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What Is It about Professors and Reading Comprehension?


How is it that many professors in the humanities and the sciences seem unable to read an opinion they don't like and then accurately relate the argument -- say it back to their interlocutor -- before trying to rebut it? This is a basic skill in communication that comes in handy in many areas of life, including personal relationships. You can hardly maintain a marriage without it:

Wife: Honey, you didn't take out the garbage like you promised.

Husband: So you're saying I'm a liar and you hate me and and you want a divorce! Fine, I'll see you in court.

Ben Carson's critics on the faculty at Emory University read a 2004 interview with him about evolution and distorted his meaning, accusing him of saying that believers in evolution are ethically suspect. As he replied in his Commencement speech,
Somebody thought that I said that evolutionists are not ethical people. Of course I would never say such a thing and would never believe such a thing nor would anybody with any common sense. So that's pretty ridiculous.
Of course it is. Now another professor comes along and responds to Richard Weikart's op-ed in the Baltimore Sun defending Carson on evolution and morality -- and gets the point of Weikart's article totally wrong. Professor Joe Pettit teaches philosophy and religious studies at Morgan State University in Baltimore. In a letter to the editor, he writes:
Mr. Weikart...is very wrong to suggest that Dr. Carson might be justified in opposing evolution on the grounds that it threatens morality.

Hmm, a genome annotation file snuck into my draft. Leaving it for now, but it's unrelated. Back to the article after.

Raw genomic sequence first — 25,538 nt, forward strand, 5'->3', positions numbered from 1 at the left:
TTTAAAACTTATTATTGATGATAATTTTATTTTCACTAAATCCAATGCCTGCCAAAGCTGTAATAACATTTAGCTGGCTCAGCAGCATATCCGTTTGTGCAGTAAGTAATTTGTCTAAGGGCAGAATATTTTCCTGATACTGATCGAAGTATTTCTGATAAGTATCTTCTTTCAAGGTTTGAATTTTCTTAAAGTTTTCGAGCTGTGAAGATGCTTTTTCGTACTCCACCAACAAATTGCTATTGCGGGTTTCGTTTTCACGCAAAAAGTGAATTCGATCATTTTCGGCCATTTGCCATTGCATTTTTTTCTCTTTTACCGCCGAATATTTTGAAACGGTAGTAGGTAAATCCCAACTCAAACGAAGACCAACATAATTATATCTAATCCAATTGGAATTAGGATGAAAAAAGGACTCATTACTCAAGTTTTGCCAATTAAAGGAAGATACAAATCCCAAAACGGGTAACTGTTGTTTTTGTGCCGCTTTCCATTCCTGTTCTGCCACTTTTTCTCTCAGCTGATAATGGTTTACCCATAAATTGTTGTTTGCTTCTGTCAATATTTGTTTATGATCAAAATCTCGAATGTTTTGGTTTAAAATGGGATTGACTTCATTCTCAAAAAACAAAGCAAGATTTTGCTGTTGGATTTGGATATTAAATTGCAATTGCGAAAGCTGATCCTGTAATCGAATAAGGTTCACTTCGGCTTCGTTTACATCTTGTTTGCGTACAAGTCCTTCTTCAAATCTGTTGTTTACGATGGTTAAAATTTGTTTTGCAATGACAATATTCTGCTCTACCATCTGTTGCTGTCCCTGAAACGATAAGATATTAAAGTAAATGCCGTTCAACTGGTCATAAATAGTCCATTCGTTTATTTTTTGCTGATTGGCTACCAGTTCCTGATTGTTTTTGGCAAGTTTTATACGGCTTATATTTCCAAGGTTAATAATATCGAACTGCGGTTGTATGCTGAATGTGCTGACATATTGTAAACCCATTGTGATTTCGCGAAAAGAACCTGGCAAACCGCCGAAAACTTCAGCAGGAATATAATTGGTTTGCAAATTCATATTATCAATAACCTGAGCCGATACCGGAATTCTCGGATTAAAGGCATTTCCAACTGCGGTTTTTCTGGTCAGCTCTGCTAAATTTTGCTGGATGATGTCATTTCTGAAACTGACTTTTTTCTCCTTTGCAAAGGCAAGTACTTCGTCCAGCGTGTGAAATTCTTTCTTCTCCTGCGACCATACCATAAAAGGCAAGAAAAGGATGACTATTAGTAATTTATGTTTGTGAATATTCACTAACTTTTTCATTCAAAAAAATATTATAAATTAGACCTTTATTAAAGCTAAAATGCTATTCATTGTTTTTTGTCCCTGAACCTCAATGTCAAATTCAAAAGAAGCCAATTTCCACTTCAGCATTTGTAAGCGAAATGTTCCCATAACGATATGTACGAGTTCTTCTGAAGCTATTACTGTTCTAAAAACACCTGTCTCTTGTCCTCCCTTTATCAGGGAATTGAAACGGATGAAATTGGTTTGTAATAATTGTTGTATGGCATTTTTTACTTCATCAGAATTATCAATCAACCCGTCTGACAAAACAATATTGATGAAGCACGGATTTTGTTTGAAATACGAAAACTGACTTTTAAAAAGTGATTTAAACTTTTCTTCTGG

But no one I know of, neither Weikart nor Carson, has ever said such a silly thing: that "opposing evolution" is "justified" because "it threatens morality." Evolution is an account, whether satisfactory or not, of what happened in the history of life's development over the course of billions of years and, much more importantly, why it happened. It's a narrative and an explanation of the mechanism (natural selection operating on random genetic variation) that purportedly lies behind the narrative.

It would make no sense to deny the truth of the evolutionary story -- if it were true -- on the grounds that believing the story undercuts morality. Carson in that 2004 interview said two separate things: (a) that he finds the evidence for Darwinian theory unpersuasive. And (b), independently, that if true, Darwinism would undercut any coherent account of moral principles and why they are objectively true.

If the second point (b) is accepted, it provides an additional reason for taking a careful and critical look at the scientific evidence on offer that is the object of interest in (a). But no more than that. No thoughtful person would say that because (b), therefore (a). An account of events in history might very well be true despite the corrosive effect that comprehending and accepting that history has on moral principles.

The Holocaust happened, an objective historical reality, notwithstanding the troubling questions that raises both about men and about God. The fact that the Holocaust has made some people wonder about God's omnipotence, goodness or existence is not an argument against accepting that the event happened. What kind of fool would say otherwise? No one I've ever heard of. Even Holocaust deniers aren't that stupid.

Joe Pettit continues:

Mr. Weikart never gives us a single reason to think that evolution is wrong, but his support of Dr. Carson's opposition to evolution will leave the impression with many that there are good reasons to think evolution is indeed wrong. There are no such reasons.
Of course Weikart didn't address the scientific evidence for evolution at all because that's not what he was writing about. The subject of his op-ed was the impact of the idea of Darwinian evolution on our ability to offer a convincing defense of morality. And that's all.

Can Professor Pettit not read?

Photo credit: De Vleermuis/Flickr.